Excerpt from The New England Journal of Medicine and Surgery, and Collateral Branches of Science, 1826, Vol. 15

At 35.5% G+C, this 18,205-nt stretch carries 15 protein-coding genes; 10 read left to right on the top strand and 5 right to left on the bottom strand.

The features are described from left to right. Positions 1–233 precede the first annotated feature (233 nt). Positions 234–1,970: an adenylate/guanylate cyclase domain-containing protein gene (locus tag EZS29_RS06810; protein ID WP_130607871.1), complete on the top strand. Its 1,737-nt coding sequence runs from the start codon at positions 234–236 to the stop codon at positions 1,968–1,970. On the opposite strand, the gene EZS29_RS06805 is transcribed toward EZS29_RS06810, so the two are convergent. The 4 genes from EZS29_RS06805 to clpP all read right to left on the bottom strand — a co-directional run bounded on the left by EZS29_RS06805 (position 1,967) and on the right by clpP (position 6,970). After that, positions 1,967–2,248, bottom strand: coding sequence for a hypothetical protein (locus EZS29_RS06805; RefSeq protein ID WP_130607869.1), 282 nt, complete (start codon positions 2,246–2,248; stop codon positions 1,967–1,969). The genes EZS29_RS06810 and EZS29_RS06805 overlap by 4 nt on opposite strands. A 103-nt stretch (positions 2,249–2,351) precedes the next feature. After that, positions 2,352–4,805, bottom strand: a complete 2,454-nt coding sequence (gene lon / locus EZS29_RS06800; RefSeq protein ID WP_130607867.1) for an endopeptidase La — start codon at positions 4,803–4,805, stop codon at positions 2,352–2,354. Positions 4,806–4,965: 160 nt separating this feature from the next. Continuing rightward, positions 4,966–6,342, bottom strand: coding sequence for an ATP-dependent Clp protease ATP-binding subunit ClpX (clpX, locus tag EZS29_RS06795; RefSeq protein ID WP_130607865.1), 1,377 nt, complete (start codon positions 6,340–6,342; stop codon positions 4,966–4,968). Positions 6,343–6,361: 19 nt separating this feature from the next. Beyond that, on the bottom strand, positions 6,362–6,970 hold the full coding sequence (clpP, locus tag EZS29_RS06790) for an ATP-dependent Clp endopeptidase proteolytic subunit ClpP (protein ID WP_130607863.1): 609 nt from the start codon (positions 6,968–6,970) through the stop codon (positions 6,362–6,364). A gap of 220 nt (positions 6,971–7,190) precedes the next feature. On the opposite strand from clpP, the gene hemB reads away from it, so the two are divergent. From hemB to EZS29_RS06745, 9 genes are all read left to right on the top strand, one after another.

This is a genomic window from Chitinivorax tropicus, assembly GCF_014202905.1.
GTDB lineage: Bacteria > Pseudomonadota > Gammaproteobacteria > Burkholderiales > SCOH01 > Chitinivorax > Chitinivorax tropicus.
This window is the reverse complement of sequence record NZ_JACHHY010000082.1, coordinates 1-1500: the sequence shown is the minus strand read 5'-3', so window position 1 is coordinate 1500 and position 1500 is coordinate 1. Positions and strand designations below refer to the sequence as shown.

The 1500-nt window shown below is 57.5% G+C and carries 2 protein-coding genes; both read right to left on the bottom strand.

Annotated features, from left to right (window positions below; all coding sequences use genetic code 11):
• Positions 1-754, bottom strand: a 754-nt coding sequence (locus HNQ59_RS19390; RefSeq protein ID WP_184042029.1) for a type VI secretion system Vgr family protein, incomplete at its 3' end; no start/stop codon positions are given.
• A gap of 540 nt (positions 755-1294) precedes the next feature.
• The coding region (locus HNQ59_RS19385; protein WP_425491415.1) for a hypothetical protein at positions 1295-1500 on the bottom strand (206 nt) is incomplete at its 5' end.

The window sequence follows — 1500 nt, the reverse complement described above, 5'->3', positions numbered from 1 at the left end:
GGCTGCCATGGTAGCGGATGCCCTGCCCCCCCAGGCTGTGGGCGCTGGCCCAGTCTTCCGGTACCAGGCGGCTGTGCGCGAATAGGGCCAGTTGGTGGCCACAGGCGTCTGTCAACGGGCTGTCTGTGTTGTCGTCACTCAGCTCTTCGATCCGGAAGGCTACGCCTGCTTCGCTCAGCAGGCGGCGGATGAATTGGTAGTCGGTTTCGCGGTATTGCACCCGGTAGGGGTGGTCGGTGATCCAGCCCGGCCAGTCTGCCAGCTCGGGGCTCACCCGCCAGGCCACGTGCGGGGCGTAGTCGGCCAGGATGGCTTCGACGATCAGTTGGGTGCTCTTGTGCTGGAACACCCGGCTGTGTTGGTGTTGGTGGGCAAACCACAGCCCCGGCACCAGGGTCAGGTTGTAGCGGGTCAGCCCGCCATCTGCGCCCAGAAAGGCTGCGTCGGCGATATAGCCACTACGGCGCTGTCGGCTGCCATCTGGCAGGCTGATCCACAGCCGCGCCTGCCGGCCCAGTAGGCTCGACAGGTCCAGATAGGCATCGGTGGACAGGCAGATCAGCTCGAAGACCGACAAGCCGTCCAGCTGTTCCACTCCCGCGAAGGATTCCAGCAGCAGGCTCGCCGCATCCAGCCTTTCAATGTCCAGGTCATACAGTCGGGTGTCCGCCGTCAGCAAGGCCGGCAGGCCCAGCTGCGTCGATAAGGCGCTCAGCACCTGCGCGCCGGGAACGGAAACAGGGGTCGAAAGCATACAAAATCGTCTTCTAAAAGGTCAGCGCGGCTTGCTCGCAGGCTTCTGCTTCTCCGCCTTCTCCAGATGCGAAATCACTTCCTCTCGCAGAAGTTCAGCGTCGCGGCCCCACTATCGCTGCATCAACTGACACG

He was in the habit'for the many years he was so much employ ed, of devoting not less than sixteen hours of each day to the drudgery of his profession; he usually rose at six o'clock in the morning, and occupied himself till half-past eight in answering let ters, writing consultations received the day before, and arranging the visits for the day. Until half-past ten o'clock, he saw patients at his own house, after which hour he paid visits till six o'clock. He generally allowed only two hours of relaxation for dinner, spending the remainder of the evening, and often till a late hour at night, in again paying visits. After such a day's labour, it could hardly be expected that his sleep was sound and refreshing.
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